Clients who suffer from recency bias may also be subject to outcome, representativeness, and illusion of control bias.
This month's article is the ninth in a series called "Managing Behavior in a Volatile Market" and Part II of a discussion on recency bias. This series provides data and insight into the identification of key behavioral biases and also shows how to manage client behavior and emotion in this highly volatile market environment.
A substantial part of this series will be a review and analysis of answers to behavioral questions that were completed by a diverse set of 178 individual investors in 2011. The investors polled were not subscribers to Morningstar.com and/or Morningstar investor newsletter publications like the last survey, but they fit a similar profile in terms of investment objective and investor description.
By way of background, the survey questions were written to identify 20 key behavioral biases that I outline in my book, Behavioral Finance and Wealth Management. The second edition of the book, with updated biases and new case studies, just hit the cyber-market.
As noted in earlier articles, the intent of the survey was twofold. First, I wanted to identify the most prevalent biases ("Primary Biases"), so advisors would know what to look for when working with their clients. Second, I wanted to identify what secondary behaviors ("Secondary Biases") might also be lurking behind these primary biases. In other words, if client Smith has easily recognizable bias X, what other of the 19 biases might client Smith also be subject to?
The purpose in doing this is that advisors can hopefully recognize not only primary biases, but secondary biases as well. Often it is the unrecognizable biases that can cause substantial harm when attempting to keep clients on track to attaining financial goals. Advisors can hopefully gain significant insight into a range of a client's behavioral tendencies simply by being aware of a single common bias.
In order to rank as a primary bias, 50% or more of respondents need to answer at least "Agree" or "Strongly Agree" to a question designed to identify a certain bias.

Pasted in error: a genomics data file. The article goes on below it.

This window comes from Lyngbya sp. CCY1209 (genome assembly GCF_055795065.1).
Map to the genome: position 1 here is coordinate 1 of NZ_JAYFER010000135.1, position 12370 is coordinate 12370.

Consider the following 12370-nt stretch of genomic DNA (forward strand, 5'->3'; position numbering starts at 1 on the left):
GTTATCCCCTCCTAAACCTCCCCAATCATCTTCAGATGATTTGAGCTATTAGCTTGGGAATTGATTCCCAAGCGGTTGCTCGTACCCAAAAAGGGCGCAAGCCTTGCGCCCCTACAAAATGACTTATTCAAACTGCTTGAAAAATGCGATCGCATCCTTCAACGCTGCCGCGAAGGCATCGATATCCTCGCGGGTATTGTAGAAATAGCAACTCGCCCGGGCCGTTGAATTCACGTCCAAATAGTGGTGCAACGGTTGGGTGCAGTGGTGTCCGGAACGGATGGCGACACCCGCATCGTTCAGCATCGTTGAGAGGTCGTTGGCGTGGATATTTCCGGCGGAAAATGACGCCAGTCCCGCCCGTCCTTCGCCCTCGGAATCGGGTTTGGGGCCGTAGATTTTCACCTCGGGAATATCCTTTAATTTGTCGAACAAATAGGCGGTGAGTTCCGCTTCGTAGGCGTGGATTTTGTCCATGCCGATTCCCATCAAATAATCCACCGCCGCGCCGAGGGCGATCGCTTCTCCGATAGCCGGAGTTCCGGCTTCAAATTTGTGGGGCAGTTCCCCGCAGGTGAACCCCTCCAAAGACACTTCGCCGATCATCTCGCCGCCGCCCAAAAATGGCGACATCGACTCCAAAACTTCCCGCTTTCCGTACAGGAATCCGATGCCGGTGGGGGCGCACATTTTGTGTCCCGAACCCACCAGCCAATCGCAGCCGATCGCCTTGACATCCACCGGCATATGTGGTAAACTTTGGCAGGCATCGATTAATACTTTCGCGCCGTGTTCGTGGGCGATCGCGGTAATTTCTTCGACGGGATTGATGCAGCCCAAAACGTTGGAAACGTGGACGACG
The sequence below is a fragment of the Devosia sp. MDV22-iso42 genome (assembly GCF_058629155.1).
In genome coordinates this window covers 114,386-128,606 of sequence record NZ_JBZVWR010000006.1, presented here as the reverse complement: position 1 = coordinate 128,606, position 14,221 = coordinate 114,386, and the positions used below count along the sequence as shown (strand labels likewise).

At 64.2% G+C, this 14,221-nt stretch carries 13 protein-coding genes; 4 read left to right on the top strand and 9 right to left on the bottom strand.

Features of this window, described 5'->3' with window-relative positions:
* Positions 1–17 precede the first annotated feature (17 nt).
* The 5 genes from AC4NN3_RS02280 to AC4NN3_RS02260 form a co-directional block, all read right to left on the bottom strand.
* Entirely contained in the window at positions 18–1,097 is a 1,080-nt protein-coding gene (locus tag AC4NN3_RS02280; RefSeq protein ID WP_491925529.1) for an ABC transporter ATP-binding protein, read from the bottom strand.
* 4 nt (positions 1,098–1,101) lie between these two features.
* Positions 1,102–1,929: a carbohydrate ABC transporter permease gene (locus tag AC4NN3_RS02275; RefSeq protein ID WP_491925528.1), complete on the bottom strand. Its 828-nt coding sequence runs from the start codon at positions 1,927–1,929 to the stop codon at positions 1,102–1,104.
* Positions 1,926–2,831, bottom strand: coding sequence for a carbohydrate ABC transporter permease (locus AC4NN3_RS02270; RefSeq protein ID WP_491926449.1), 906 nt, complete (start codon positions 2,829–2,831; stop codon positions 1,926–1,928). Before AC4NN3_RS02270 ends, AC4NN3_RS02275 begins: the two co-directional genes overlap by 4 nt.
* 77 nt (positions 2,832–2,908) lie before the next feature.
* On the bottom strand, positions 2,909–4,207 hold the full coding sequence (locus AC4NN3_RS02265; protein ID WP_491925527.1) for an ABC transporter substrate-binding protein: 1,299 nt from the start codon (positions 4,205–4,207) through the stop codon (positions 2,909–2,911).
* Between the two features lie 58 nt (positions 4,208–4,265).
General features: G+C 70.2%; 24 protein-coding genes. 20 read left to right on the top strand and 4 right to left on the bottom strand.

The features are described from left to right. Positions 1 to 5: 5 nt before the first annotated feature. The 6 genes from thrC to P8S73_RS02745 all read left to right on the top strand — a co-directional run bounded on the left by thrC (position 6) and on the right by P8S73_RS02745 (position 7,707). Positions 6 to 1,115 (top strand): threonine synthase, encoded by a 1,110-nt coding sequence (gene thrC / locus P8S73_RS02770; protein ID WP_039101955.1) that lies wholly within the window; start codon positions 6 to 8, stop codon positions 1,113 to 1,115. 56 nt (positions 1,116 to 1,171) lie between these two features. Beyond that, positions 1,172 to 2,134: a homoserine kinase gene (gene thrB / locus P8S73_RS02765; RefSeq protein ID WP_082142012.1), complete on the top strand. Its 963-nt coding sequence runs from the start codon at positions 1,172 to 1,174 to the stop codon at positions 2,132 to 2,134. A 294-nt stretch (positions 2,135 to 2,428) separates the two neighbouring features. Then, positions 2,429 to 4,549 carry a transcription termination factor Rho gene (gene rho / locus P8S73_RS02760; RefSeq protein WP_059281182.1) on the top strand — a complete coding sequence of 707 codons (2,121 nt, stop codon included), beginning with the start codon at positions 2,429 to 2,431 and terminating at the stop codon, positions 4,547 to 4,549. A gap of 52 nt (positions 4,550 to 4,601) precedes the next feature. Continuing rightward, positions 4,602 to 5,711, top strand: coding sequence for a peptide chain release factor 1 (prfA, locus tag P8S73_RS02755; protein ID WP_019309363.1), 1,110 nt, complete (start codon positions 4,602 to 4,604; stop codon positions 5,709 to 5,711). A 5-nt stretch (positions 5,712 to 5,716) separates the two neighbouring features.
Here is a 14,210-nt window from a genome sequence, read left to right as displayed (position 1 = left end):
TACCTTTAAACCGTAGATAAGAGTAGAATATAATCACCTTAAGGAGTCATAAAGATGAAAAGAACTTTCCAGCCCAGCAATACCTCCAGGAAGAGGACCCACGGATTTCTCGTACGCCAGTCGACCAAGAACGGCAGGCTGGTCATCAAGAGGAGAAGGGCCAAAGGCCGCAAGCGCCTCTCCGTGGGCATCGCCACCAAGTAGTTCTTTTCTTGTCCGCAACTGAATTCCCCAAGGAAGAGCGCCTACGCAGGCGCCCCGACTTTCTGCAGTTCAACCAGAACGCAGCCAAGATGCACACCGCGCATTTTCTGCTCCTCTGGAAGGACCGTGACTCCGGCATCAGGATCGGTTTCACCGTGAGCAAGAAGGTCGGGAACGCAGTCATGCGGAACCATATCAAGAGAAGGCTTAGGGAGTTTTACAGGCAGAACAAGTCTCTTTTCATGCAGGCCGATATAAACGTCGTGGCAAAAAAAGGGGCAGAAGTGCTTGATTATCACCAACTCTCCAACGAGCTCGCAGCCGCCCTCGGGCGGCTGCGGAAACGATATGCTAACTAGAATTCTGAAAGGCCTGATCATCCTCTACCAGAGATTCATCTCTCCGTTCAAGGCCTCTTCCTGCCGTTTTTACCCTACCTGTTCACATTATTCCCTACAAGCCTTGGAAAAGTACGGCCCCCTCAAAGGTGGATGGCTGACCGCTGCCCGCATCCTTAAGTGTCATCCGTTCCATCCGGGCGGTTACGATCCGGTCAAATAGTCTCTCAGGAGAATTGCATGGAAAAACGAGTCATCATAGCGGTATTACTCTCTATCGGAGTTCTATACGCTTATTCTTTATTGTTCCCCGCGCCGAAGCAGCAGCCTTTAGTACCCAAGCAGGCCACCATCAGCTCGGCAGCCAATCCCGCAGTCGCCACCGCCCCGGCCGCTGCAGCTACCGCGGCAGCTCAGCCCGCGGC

There were seven biases that garnered at least 50% positive responses:
Loss Aversion Bias: The pain of losses is greater than the pleasure of gains
Anchoring Bias: Getting "anchored" to a price point when making an investment decision
Hindsight Bias: Believing that investment outcomes should have been able to be predicted
Recency Bias: Taking investment action based on the most recent data or trend rather than putting current situations into historical perspective
Representativeness Bias: Making current investment decisions using the results of past similar investments as a frame of reference
Status Quo Bias: Not taking action to change one's investment portfolio (i.e., doing nothing when prompted to do so)
Regret: Past (poor) decisions affect future investment decisions
When you are providing advice to clients, at a minimum you should be looking out for these seven biases, as they are likely to be the most commonly encountered. For example, let's say you identify that a client is loss averse. What are the other irrational biases they might be subject to? This series is intended to help answer this question for the seven biases listed above and provide tips on overcoming them.
In this article we will review the biases associated with recency bias. Sixty percent of 178 people responded that they agreed or strongly agreed to a question asking them if they were subject to recency bias (i.e., when making an investment decision, investors put extra weight on events that have occurred more recently, such as following a recent trend, rather than recalling events that occurred in prior time periods). Of that group, at least half were also subject to the following six biases:
1. Hindsight (65%)
2. Anchoring (63%)
3. Loss Aversion (60%)
4. Outcome (57%)
5. Representativeness (55%)
6. Illusion of Control (50%)
For example, of the respondents who said they were subject to recency bias, 65% of them were also subject to a question designed to identify hindsight bias, and so on for the other five biases.
Below, I will provide commentary on the last three of these biases: outcome, representativeness, and illusion of control. I will discuss why these biases are likely linked with recency and what you can do to counsel a client who has these biases.
Recency and Outcome
Recency and outcome biases certainly go together. Clients subject to outcome bias focus on the outcome of an event as opposed to the process by which the result was achieved. For example, an investor might think: "This manager had a fantastic five years; I am going to invest with her" rather than understanding how such great returns were generated or why the strategies used by other managers might not have had good results over the past five years.